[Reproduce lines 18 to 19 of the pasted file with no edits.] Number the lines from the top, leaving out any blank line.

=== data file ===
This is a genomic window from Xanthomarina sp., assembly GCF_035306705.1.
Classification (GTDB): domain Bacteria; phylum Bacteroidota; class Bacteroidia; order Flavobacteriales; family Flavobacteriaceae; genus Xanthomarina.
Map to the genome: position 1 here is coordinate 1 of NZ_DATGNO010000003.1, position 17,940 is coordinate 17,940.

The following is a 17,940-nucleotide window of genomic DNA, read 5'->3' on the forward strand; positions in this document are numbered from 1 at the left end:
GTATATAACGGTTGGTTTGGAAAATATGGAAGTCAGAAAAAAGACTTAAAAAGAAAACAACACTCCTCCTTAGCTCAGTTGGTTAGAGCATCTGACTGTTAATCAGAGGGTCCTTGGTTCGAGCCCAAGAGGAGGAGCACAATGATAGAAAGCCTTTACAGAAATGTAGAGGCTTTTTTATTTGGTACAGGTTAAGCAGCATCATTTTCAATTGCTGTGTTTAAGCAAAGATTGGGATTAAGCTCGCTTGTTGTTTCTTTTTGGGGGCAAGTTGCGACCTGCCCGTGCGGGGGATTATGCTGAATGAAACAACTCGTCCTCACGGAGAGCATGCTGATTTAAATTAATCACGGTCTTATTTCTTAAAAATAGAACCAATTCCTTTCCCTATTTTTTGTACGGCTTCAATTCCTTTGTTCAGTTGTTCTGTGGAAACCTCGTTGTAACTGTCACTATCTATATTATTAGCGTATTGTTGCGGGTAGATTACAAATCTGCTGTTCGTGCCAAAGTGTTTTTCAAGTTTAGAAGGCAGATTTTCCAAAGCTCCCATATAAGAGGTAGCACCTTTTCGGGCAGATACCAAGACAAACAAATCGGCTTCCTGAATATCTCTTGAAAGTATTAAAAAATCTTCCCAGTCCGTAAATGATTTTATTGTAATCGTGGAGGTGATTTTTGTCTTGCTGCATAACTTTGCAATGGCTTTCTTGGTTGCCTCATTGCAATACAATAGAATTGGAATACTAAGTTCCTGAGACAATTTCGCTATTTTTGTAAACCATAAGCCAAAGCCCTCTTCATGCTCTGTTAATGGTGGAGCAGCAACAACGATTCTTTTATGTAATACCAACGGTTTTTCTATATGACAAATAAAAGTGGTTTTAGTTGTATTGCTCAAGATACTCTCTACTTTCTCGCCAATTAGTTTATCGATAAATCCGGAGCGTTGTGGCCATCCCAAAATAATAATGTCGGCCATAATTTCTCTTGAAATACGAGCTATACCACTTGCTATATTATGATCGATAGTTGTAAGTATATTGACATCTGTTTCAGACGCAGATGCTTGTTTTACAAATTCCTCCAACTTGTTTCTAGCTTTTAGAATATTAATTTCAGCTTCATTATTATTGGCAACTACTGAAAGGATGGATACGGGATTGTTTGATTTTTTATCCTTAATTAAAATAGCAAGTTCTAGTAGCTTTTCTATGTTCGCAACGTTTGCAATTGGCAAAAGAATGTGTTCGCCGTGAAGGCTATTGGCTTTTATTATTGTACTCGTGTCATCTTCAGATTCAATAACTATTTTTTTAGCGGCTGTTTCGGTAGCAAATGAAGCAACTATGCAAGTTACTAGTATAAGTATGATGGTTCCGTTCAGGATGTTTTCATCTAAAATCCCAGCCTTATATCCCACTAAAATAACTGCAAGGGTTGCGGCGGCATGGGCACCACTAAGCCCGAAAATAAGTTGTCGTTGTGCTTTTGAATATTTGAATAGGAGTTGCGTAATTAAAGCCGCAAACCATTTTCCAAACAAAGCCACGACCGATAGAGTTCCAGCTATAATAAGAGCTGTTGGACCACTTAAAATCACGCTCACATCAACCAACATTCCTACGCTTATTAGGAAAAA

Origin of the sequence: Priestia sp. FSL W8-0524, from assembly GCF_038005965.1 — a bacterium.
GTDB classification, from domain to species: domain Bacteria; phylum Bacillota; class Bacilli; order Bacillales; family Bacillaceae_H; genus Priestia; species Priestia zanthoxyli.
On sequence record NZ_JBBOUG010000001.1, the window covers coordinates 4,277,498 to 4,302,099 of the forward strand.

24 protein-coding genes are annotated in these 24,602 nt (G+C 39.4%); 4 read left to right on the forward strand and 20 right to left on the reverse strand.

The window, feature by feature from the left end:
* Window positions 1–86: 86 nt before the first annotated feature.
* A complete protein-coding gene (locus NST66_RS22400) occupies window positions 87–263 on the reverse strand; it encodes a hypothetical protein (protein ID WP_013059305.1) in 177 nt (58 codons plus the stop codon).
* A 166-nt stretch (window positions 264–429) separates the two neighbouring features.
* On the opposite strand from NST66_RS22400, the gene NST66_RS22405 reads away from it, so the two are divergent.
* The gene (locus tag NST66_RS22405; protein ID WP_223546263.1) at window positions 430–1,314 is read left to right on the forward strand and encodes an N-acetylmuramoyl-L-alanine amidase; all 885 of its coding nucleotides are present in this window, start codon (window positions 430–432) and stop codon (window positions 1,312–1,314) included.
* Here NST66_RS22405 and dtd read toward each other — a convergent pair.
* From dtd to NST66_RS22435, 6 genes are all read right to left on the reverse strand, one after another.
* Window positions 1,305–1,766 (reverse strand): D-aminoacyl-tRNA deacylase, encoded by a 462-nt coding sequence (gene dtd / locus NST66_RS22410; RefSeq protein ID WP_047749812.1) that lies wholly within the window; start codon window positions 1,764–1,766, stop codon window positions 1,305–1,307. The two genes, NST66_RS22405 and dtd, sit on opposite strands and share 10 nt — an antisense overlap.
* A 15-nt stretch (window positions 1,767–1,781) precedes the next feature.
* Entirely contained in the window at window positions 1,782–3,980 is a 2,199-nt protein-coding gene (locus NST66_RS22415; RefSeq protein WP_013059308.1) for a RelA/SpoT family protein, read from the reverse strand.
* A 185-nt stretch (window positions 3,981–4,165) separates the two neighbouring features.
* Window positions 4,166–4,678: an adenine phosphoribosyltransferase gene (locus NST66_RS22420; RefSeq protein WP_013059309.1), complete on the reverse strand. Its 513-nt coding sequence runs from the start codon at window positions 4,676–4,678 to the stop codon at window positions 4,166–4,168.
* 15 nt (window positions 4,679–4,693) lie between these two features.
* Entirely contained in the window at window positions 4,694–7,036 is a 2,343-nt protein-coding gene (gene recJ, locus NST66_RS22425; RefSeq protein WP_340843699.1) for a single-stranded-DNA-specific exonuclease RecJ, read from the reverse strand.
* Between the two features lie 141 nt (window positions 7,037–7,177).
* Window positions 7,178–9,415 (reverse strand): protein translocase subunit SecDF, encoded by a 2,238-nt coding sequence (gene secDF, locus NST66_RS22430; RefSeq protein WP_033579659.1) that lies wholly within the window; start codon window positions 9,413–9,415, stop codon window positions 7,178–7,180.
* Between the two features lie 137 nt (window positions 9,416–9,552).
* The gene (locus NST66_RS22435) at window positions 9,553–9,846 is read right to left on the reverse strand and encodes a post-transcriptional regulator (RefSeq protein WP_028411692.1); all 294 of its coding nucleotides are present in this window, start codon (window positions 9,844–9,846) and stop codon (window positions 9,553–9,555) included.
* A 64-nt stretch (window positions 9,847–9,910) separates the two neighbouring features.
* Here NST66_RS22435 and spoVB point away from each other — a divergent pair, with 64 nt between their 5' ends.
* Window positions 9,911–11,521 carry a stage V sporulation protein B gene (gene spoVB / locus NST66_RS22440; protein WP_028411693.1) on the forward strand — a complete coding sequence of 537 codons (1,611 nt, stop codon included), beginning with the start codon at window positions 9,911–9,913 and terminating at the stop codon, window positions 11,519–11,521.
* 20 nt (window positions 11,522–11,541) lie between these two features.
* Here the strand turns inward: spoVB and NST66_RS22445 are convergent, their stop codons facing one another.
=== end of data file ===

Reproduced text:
* Window positions 1,305–1,766 (reverse strand): D-aminoacyl-tRNA deacylase, encoded by a 462-nt coding sequence (gene dtd / locus NST66_RS22410; RefSeq protein ID WP_047749812.1) that lies wholly within the window; start codon window positions 1,764–1,766, stop codon window positions 1,305–1,307. The two genes, NST66_RS22405 and dtd, sit on opposite strands and share 10 nt — an antisense overlap.
* A 15-nt stretch (window positions 1,767–1,781) precedes the next feature.